While teams are finishing up polishing their rosters for the upcoming season, a select handful have had their sights set on the free agent class of 2013.
However, those aren't the only prizes available next summer. The 2013 class is full of established talent up for grabs, including Josh Smith, Al Jefferson and Monta Ellis. Even if teams are to strike out on the top names, there's still good reason to have cap space in 2013.
There's a big shakeup coming in the NBA following next season. These few teams in particular will be best equipped to weather the free agent storm and challenge the incumbent teams for players services.
Atlanta GM Danny Ferry has worked to clear cap space on this roster, shipping Marvin Williams for the expiring contract of Devin Harris and acquiring Anthony Morrow in the Johnson deal. The $31 million dollars in expiring contracts in total makes the Hawks the biggest spenders in 2013.
The open space in Atlanta shouldn't go to waste next offseason. The organization has a big decision regarding Josh Smith's future. The dynamic forward has been an Atlanta cornerstone for several years, but the Hawks don't even have an Eastern Conference finals appearance to show for it.
With Al Horford and Jeff Teague the only major players signed long-term, Atlanta will be bringing in some new faces next fall. Dwight Howard or Chris Paul are realistic options in Atlanta when there's Horford and money to blow.
There's nothing for Dan Gilbert to be shook up about now as his team is in stellar standing.
After all the hoopla about a decision that went down at a boys and girls club, the Cavaliers have been all business in building for a better future.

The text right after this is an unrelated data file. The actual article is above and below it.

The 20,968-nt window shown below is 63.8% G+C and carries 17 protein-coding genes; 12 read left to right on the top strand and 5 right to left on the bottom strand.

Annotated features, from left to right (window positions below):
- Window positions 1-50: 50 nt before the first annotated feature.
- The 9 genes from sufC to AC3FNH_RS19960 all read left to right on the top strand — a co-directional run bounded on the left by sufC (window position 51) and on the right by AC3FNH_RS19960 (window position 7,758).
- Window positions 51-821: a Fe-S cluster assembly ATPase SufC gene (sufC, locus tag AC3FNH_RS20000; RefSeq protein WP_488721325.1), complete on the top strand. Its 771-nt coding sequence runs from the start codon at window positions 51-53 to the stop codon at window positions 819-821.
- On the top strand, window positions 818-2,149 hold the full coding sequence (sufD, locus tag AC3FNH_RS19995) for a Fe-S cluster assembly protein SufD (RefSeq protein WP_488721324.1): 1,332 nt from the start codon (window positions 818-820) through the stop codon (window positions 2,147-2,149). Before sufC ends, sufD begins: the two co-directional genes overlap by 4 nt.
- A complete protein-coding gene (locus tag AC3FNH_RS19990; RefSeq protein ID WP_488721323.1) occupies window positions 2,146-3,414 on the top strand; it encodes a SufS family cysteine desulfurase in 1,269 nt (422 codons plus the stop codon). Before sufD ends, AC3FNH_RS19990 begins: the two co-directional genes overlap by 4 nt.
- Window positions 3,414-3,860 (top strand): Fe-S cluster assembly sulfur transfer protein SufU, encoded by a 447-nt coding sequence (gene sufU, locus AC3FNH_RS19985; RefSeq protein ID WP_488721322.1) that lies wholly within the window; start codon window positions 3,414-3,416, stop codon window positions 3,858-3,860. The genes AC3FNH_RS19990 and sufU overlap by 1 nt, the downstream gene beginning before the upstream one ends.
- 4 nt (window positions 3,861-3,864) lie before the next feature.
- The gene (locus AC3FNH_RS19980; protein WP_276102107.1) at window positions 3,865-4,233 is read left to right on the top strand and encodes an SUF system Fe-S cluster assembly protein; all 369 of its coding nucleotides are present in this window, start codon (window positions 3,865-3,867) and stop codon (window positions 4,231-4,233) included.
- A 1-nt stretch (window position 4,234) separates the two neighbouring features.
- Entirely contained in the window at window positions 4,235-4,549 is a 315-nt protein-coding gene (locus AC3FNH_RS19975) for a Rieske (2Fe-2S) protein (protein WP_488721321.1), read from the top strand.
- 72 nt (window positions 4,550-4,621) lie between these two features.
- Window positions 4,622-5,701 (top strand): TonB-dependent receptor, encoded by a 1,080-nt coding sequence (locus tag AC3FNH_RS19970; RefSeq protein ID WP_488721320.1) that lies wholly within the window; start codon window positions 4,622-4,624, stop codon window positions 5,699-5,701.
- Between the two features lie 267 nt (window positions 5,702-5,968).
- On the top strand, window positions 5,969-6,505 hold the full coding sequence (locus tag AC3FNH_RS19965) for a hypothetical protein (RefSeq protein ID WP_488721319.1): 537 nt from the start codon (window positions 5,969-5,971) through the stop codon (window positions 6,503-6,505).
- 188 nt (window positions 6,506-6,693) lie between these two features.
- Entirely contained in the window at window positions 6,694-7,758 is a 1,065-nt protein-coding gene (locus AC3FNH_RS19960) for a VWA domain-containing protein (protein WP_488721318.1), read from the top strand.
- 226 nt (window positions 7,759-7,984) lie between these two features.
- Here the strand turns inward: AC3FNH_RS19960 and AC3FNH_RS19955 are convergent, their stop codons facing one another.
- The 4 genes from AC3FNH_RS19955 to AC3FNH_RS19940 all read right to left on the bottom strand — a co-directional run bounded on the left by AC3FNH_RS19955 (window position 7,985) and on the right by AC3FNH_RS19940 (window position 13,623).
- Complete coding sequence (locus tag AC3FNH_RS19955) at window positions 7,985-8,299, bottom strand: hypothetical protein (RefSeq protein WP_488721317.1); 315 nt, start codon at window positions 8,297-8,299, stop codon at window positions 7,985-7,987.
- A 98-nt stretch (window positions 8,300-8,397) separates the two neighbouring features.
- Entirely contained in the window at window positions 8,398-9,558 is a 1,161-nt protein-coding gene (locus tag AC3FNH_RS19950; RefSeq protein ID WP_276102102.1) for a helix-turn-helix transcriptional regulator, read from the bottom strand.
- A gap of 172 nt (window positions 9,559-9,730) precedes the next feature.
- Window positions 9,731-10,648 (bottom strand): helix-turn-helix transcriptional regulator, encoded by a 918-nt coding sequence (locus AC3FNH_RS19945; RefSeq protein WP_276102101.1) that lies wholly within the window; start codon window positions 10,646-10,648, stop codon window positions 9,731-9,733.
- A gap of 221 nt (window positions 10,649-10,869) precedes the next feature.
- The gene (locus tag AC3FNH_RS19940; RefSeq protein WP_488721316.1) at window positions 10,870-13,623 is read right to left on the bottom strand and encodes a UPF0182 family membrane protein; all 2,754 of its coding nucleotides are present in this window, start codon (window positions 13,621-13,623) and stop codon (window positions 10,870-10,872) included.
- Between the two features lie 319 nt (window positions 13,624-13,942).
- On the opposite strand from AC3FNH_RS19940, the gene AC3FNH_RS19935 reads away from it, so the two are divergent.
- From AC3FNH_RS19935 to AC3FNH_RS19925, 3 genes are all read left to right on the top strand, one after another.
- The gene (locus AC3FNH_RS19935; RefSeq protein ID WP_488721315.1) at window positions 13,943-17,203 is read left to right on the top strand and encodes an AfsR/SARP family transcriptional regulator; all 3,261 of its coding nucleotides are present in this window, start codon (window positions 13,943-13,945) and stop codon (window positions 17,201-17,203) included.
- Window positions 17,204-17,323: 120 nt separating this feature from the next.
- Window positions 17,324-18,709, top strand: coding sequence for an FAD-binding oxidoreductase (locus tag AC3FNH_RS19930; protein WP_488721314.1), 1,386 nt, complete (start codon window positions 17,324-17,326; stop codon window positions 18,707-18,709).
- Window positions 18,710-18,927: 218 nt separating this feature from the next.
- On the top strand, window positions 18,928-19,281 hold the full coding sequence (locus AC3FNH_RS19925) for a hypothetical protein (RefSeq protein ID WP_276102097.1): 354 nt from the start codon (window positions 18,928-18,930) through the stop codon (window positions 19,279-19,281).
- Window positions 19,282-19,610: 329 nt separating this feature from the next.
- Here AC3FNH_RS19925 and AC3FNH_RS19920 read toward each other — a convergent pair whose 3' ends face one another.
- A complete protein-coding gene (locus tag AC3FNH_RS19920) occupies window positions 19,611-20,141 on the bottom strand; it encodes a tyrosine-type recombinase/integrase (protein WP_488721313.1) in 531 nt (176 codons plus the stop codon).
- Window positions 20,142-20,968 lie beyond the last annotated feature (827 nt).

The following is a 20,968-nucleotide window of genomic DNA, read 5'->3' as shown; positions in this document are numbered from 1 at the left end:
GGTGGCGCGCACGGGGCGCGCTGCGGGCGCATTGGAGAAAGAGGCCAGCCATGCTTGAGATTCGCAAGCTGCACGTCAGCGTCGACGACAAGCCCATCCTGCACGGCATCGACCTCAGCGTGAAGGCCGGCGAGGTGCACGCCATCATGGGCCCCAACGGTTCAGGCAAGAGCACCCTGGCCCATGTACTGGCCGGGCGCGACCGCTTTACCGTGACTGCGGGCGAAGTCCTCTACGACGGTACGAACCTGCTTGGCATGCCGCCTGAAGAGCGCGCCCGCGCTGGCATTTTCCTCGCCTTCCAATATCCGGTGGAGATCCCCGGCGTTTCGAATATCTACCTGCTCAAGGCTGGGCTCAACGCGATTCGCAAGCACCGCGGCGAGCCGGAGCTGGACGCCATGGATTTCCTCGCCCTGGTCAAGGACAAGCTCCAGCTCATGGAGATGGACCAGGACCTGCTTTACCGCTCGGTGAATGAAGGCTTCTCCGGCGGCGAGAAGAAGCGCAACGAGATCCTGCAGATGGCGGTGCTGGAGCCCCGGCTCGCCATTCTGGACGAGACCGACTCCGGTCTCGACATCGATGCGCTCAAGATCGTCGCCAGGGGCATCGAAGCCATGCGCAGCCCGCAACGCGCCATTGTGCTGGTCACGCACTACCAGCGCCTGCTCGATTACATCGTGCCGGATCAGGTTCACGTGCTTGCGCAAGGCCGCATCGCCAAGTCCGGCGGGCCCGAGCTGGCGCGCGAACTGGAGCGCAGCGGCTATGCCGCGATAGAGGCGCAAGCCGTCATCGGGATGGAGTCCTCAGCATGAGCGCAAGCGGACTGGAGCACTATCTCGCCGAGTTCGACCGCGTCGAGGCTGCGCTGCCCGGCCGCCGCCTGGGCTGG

They already have a future star in Kyrie Irving, complemented by willing role players Anderson Varejao and Tristan Thompson.
Their current roster may have just as much significance as the names who will be leaving the Cavs next season. Cleveland possess about $30 million in expiring contracts coming off the books, including the likes of Baron Davis, Luke Walton and Daniel Gibson. The Cavaliers organization and fans alike will be happy to see those three no longer mentioned in the same breath with their franchise.
And while Cleveland seems like a lowly destination on a NBA player's wish list, there's potential for stars to want to play with Irving, an exciting player and willing passer.
Let's not forget Andrew Bynum put Cleveland on his trade wish list only a month ago. The current Philadelphia center is still in play next summer and will be a high priority in next summer's spending spree in Cleveland.
First, he rejected re-signing Tyson Chandler after the Mavs won a championship, going against conventional rationale and aiming for bigger fish in the free agent market.
Those fish will be swimming in 2013. Dwight Howard and Chris Paul will most likely be entertaining suitors, and none looks more attractive than playing next to Dirk Nowitzki in Dallas’s decent-sized market.
Cuban, along with his general manager Donnie Nelson, have maneuvered their roster so well that they could have as much as $30 million in expiring contracts coming off the books next summer, all the while keeping capable veterans Nowitzki and Shawn Marion in Big D.
The Mavs’ situation has become tricky, though, with some new players on their roster that could make a case to be prominent pieces in the rotation.
Elton Brand, O.J. Mayo and Chris Kaman were signed to one-year option deals for a temporary fix, but a strong year could convince management to go re-sign them rather than a risky play for Paul or Howard.
Perhaps an Al Jefferson or Andrew Bynum, along with an influx of fresh role players would be a better roll of the dice.